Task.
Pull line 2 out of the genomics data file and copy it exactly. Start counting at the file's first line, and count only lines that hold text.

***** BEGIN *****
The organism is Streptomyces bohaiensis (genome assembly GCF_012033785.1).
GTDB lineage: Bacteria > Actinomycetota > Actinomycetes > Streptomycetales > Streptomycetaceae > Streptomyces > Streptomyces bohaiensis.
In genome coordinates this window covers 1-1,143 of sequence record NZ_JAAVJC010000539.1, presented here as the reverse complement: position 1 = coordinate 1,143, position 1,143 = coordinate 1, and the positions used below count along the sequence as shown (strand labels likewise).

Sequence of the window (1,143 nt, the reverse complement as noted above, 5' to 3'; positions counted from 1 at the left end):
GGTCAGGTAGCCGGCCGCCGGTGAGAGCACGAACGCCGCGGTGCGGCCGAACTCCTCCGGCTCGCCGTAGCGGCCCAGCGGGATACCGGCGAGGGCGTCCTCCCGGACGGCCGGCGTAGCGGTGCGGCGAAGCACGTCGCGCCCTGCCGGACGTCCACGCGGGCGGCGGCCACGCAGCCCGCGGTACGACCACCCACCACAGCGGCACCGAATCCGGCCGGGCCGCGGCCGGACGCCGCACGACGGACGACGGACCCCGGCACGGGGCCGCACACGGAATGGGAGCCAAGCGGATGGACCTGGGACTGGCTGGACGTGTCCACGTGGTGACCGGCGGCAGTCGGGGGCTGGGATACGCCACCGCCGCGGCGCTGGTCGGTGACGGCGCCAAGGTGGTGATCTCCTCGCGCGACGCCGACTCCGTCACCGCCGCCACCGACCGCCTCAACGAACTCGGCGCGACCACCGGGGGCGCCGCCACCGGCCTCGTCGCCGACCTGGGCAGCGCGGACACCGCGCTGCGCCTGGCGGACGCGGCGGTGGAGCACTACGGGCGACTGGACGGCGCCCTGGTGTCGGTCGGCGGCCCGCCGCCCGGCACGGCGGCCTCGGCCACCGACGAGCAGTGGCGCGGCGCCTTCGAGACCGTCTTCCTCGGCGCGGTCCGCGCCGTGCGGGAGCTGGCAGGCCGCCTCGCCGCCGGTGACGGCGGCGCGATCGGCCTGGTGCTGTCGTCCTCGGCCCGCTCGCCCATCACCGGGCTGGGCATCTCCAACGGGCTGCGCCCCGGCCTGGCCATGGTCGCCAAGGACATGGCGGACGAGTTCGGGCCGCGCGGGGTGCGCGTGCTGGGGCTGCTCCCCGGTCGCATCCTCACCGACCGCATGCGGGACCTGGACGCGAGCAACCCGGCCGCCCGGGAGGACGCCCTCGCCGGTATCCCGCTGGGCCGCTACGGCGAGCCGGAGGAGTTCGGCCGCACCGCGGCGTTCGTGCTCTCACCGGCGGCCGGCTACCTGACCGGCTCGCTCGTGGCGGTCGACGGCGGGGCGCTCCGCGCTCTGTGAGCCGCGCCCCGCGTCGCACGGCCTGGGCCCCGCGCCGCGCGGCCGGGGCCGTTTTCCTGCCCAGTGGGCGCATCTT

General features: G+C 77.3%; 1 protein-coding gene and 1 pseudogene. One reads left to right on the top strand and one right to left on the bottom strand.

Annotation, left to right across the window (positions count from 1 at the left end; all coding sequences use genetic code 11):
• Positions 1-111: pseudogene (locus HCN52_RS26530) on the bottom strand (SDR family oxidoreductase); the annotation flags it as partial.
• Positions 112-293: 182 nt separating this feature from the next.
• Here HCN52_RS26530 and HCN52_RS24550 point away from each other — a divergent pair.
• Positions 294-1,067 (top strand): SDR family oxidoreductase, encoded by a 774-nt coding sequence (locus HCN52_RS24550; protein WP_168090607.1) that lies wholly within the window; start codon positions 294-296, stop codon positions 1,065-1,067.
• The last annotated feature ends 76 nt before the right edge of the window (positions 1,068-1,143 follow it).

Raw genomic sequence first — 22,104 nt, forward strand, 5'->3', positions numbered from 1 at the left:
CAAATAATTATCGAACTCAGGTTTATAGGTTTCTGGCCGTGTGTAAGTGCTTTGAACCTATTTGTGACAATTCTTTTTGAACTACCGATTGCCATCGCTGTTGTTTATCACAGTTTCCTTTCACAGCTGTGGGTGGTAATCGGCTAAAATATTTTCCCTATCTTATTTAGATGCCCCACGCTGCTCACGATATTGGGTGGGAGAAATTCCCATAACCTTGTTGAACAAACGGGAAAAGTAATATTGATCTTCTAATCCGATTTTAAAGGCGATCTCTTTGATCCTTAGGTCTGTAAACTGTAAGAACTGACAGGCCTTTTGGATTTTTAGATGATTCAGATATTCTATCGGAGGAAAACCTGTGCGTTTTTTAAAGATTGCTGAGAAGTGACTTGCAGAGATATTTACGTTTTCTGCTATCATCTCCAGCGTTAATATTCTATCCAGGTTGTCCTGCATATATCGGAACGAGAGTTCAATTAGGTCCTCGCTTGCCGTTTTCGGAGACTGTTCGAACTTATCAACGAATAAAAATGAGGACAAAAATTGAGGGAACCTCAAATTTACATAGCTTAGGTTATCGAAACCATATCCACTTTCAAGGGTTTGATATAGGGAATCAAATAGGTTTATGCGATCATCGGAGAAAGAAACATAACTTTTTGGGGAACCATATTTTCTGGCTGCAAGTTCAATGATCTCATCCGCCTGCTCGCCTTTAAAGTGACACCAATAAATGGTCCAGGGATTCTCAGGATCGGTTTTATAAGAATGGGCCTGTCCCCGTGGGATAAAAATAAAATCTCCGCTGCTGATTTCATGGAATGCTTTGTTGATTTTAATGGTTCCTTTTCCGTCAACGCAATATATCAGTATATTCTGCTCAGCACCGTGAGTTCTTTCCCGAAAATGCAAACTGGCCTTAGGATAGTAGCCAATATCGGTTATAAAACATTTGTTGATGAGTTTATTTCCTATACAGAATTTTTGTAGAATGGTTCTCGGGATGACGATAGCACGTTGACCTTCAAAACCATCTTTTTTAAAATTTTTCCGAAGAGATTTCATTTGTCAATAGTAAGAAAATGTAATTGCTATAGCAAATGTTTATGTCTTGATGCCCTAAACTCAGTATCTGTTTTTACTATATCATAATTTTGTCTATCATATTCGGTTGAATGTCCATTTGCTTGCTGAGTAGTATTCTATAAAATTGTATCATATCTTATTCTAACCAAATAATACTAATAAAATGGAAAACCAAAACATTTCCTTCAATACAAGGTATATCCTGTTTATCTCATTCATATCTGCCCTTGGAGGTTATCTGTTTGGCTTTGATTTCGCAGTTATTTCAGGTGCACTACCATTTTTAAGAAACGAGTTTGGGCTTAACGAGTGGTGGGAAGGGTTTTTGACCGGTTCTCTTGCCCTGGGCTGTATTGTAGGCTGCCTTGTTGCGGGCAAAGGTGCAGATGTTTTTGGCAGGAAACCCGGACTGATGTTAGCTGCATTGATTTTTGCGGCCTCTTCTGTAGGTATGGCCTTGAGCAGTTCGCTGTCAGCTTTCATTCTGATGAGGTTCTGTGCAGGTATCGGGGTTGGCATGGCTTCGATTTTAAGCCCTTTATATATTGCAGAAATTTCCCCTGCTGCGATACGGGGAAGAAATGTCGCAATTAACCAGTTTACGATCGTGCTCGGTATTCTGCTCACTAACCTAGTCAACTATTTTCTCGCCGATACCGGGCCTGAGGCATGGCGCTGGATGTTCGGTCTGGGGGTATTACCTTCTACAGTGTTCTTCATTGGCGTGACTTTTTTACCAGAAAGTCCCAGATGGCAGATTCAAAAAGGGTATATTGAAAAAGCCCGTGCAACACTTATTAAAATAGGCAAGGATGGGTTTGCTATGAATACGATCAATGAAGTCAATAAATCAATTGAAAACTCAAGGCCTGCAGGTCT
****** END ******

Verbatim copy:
GTDB lineage: Bacteria > Actinomycetota > Actinomycetes > Streptomycetales > Streptomycetaceae > Streptomyces > Streptomyces bohaiensis.